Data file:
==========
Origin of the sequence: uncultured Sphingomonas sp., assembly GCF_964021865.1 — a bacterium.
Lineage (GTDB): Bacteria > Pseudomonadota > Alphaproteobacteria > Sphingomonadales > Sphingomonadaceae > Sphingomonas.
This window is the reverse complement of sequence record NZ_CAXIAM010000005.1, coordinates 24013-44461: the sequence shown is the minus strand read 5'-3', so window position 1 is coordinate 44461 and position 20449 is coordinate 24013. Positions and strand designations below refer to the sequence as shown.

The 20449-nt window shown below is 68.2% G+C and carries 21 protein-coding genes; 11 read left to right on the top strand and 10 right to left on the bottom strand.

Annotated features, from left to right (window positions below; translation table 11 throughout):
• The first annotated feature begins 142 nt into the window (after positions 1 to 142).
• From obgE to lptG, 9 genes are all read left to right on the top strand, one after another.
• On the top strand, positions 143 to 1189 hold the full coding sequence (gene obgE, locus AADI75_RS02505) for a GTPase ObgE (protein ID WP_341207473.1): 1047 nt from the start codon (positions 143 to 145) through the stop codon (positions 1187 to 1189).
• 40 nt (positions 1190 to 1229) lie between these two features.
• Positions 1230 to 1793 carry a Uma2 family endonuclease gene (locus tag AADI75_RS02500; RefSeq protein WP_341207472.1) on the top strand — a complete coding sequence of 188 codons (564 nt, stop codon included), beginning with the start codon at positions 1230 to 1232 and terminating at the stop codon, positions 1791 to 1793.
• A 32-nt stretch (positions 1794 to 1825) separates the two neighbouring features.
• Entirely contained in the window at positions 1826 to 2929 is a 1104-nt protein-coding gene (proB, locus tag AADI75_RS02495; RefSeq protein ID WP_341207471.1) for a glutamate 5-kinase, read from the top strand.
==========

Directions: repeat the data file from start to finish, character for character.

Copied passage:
Origin of the sequence: uncultured Sphingomonas sp., assembly GCF_964021865.1 — a bacterium.
Lineage (GTDB): Bacteria > Pseudomonadota > Alphaproteobacteria > Sphingomonadales > Sphingomonadaceae > Sphingomonas.
This window is the reverse complement of sequence record NZ_CAXIAM010000005.1, coordinates 24013-44461: the sequence shown is the minus strand read 5'-3', so window position 1 is coordinate 44461 and position 20449 is coordinate 24013. Positions and strand designations below refer to the sequence as shown.

The 20449-nt window shown below is 68.2% G+C and carries 21 protein-coding genes; 11 read left to right on the top strand and 10 right to left on the bottom strand.

Annotated features, from left to right (window positions below; translation table 11 throughout):
• The first annotated feature begins 142 nt into the window (after positions 1 to 142).
• From obgE to lptG, 9 genes are all read left to right on the top strand, one after another.
• On the top strand, positions 143 to 1189 hold the full coding sequence (gene obgE, locus AADI75_RS02505) for a GTPase ObgE (protein ID WP_341207473.1): 1047 nt from the start codon (positions 143 to 145) through the stop codon (positions 1187 to 1189).
• 40 nt (positions 1190 to 1229) lie between these two features.
• Positions 1230 to 1793 carry a Uma2 family endonuclease gene (locus tag AADI75_RS02500; RefSeq protein WP_341207472.1) on the top strand — a complete coding sequence of 188 codons (564 nt, stop codon included), beginning with the start codon at positions 1230 to 1232 and terminating at the stop codon, positions 1791 to 1793.
• A 32-nt stretch (positions 1794 to 1825) separates the two neighbouring features.
• Entirely contained in the window at positions 1826 to 2929 is a 1104-nt protein-coding gene (proB, locus tag AADI75_RS02495; RefSeq protein ID WP_341207471.1) for a glutamate 5-kinase, read from the top strand.